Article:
After years of hard work, Central Gippsland Health (CGH) has successfully achieved all state benchmarks in the Healthy Workplaces Achievement Program, giving it the status of a Health Promoting Workplace.

The Healthy Workplaces Achievement Program is a State Government initiative that recognises workplaces that are providing a healthy environment for staff to thrive. The program is centered on best practice approaches to promote healthy eating, physical activity, mental health and wellbeing, reducing smoking and alcohol and other drug use among staff.

CGH committed to the Healthy Workplaces Achievement Program in 2014 with the CGH Health and Wellbeing Working Group being established soon after.

CGH Chief Executive Officer (CEO), Dr Frank Evans, said it was important to recognise that staff know what is working well and what isn’t.

“When you involve staff in collective decision making about the solutions, they are more likely to be able to spot effective and interesting solutions that will work for them,” he explained.

CGH placed an even greater focus on staff wellbeing over the past few years with many being uniquely impacted as primary healthcare providers following drought, bushfires and a pandemic. All of these compounded the effects on the health of staff.

CGH’s Achievement Program journey was supported by the Cancer Council, Healthy Eating Advisory Service, Wellington Primary Care Partnership and Alfred Health. These stakeholders worked closely with the Health and Wellbeing Working Group to implement many changes including incorporating Healthy Choices into its food services. Healthy Choices aimed to ensure staff, patients and visitors had healthy options to choose from when visiting the hospital café, kiosk and vending machines. Another key component of its commitment to creating a healthy workplace was ensuring staff had access to facilities that enabled them to be more active such as change rooms, bike racks, standing desks and bikes to travel to and from home care appointments.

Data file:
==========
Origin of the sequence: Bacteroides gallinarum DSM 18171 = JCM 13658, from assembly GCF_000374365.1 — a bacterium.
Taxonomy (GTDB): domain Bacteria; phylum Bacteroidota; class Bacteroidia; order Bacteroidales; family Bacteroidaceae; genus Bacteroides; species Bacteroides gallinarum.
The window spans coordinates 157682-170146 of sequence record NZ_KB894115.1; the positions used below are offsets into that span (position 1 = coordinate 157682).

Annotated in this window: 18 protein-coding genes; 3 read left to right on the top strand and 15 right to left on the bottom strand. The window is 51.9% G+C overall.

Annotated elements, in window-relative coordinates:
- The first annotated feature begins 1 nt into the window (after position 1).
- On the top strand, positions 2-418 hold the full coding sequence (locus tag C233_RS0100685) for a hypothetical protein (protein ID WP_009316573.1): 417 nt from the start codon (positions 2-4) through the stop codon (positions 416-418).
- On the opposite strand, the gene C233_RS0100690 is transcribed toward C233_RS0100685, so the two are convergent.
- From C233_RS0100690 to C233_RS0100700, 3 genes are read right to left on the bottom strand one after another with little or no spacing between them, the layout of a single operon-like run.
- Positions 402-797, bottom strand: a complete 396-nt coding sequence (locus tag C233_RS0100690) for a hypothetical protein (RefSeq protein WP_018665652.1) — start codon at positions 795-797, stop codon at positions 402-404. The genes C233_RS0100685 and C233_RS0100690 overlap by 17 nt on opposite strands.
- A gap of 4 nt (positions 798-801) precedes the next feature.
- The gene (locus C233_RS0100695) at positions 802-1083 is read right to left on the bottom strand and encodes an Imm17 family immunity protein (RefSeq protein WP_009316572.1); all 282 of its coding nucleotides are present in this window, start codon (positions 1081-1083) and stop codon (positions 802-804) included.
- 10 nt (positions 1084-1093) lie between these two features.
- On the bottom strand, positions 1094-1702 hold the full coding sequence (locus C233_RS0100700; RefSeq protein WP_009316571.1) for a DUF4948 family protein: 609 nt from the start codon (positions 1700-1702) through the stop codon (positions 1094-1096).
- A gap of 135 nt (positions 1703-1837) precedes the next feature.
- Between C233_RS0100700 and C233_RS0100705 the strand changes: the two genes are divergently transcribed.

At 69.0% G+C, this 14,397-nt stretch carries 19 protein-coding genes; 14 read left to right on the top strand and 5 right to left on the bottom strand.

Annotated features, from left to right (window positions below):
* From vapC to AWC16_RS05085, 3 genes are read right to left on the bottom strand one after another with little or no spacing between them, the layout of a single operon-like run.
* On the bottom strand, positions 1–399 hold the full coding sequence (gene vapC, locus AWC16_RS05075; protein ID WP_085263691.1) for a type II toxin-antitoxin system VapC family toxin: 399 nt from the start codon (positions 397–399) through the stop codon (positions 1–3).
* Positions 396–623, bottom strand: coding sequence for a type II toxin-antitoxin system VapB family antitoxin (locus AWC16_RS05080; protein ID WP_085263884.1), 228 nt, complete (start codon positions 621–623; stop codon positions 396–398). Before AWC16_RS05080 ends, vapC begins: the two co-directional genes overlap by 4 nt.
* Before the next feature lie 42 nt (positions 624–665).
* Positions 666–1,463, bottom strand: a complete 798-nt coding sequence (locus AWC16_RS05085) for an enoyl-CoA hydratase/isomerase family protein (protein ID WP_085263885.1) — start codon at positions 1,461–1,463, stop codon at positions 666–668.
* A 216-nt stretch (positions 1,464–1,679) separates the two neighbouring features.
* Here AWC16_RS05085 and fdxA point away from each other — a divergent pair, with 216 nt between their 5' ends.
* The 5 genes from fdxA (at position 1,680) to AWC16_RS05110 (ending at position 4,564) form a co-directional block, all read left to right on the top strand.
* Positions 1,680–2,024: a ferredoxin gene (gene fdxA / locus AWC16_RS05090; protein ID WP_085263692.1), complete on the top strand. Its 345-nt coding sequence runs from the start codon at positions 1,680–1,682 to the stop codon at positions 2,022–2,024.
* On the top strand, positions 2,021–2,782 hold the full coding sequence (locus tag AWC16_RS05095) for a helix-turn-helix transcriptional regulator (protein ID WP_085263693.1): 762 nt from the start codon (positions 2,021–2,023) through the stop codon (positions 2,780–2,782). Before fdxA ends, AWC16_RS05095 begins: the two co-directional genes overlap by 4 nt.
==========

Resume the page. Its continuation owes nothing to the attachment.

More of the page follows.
CGH also invested in fully subsidising the cost of supports to help staff quit smoking such as nicotine replacement therapy, and opened access to its physiotherapy gym for staff use.

However, the investment was not only in infrastructure, but also in creating a healthy culture that supports mental and physical wellbeing.

“This is only the beginning for CGH, with plans to continue the Health and Wellbeing Working Group to build upon its achievements to help staff and volunteers thrive,” Dr Evans said.

“A culture of wellbeing has now been built at CGH with staff participating in annual healthy initiatives that not only allow us to raise awareness about health, but also work alongside our community to provide opportunities for everyone to be healthier.”


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